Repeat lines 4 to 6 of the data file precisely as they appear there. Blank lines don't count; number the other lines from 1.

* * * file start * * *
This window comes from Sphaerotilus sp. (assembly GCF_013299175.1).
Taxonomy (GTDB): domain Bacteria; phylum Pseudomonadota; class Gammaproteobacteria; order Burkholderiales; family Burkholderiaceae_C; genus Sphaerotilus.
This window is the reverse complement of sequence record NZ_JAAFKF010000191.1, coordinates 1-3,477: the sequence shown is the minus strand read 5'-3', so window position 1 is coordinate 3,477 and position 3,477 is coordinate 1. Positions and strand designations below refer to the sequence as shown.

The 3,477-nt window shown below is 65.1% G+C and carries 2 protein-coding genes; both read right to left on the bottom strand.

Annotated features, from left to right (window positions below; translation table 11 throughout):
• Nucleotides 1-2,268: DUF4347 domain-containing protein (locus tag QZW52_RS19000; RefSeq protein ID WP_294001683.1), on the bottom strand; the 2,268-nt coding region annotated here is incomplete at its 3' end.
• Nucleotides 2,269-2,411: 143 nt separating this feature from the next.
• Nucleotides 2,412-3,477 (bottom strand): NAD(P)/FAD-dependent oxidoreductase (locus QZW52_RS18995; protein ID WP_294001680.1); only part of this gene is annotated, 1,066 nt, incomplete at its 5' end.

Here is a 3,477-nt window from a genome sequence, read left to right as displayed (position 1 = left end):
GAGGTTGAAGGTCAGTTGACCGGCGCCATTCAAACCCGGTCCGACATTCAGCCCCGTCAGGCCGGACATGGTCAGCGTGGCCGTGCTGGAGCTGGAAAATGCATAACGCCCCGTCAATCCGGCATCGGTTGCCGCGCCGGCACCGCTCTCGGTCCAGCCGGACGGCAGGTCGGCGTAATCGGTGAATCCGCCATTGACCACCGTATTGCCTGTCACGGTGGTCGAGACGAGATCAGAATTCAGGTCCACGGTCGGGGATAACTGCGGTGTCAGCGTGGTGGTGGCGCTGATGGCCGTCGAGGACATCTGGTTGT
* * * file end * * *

The 3,477-nt window shown below is 65.1% G+C and carries 2 protein-coding genes; both read right to left on the bottom strand.

Annotated features, from left to right (window positions below; translation table 11 throughout):
• Nucleotides 1-2,268: DUF4347 domain-containing protein (locus tag QZW52_RS19000; RefSeq protein ID WP_294001683.1), on the bottom strand; the 2,268-nt coding region annotated here is incomplete at its 3' end.